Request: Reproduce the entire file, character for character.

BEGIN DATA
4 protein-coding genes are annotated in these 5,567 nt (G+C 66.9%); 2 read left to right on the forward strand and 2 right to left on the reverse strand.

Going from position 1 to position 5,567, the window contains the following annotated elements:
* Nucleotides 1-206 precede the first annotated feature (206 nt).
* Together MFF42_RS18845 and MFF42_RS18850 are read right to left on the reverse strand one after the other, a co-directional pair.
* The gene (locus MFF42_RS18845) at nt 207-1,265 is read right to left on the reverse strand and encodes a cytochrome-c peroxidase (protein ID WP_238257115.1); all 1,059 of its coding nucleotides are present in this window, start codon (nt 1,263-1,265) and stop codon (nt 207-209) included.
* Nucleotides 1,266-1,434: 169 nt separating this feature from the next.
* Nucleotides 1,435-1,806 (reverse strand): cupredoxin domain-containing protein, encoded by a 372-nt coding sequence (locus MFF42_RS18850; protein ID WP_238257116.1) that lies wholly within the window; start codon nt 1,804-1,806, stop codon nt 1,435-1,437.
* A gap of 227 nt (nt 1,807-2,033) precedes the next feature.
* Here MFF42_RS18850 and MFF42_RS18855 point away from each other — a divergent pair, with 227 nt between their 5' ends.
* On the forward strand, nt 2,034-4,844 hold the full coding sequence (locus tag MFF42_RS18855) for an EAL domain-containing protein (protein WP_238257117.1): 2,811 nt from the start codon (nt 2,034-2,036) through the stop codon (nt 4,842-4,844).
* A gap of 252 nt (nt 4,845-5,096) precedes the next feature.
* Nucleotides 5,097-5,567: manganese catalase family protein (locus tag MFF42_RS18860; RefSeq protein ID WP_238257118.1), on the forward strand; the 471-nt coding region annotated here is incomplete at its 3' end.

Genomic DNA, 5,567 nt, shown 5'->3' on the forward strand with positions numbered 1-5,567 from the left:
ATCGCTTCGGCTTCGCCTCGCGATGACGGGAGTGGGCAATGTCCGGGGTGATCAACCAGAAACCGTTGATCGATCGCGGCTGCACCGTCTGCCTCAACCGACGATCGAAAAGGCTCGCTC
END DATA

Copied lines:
4 protein-coding genes are annotated in these 5,567 nt (G+C 66.9%); 2 read left to right on the forward strand and 2 right to left on the reverse strand.

Going from position 1 to position 5,567, the window contains the following annotated elements:
* Nucleotides 1-206 precede the first annotated feature (206 nt).
* Together MFF42_RS18845 and MFF42_RS18850 are read right to left on the reverse strand one after the other, a co-directional pair.
* The gene (locus MFF42_RS18845) at nt 207-1,265 is read right to left on the reverse strand and encodes a cytochrome-c peroxidase (protein ID WP_238257115.1); all 1,059 of its coding nucleotides are present in this window, start codon (nt 1,263-1,265) and stop codon (nt 207-209) included.
* Nucleotides 1,266-1,434: 169 nt separating this feature from the next.
* Nucleotides 1,435-1,806 (reverse strand): cupredoxin domain-containing protein, encoded by a 372-nt coding sequence (locus MFF42_RS18850; protein ID WP_238257116.1) that lies wholly within the window; start codon nt 1,804-1,806, stop codon nt 1,435-1,437.
* A gap of 227 nt (nt 1,807-2,033) precedes the next feature.
* Here MFF42_RS18850 and MFF42_RS18855 point away from each other — a divergent pair, with 227 nt between their 5' ends.
* On the forward strand, nt 2,034-4,844 hold the full coding sequence (locus tag MFF42_RS18855) for an EAL domain-containing protein (protein WP_238257117.1): 2,811 nt from the start codon (nt 2,034-2,036) through the stop codon (nt 4,842-4,844).
* A gap of 252 nt (nt 4,845-5,096) precedes the next feature.
* Nucleotides 5,097-5,567: manganese catalase family protein (locus tag MFF42_RS18860; RefSeq protein ID WP_238257118.1), on the forward strand; the 471-nt coding region annotated here is incomplete at its 3' end.

Genomic DNA, 5,567 nt, shown 5'->3' on the forward strand with positions numbered 1-5,567 from the left:
ATCGCTTCGGCTTCGCCTCGCGATGACGGGAGTGGGCAATGTCCGGGGTGATCAACCAGAAACCGTTGATCGATCGCGGCTGCACCGTCTGCCTCAACCGACGATCGAAAAGGCTCGCTC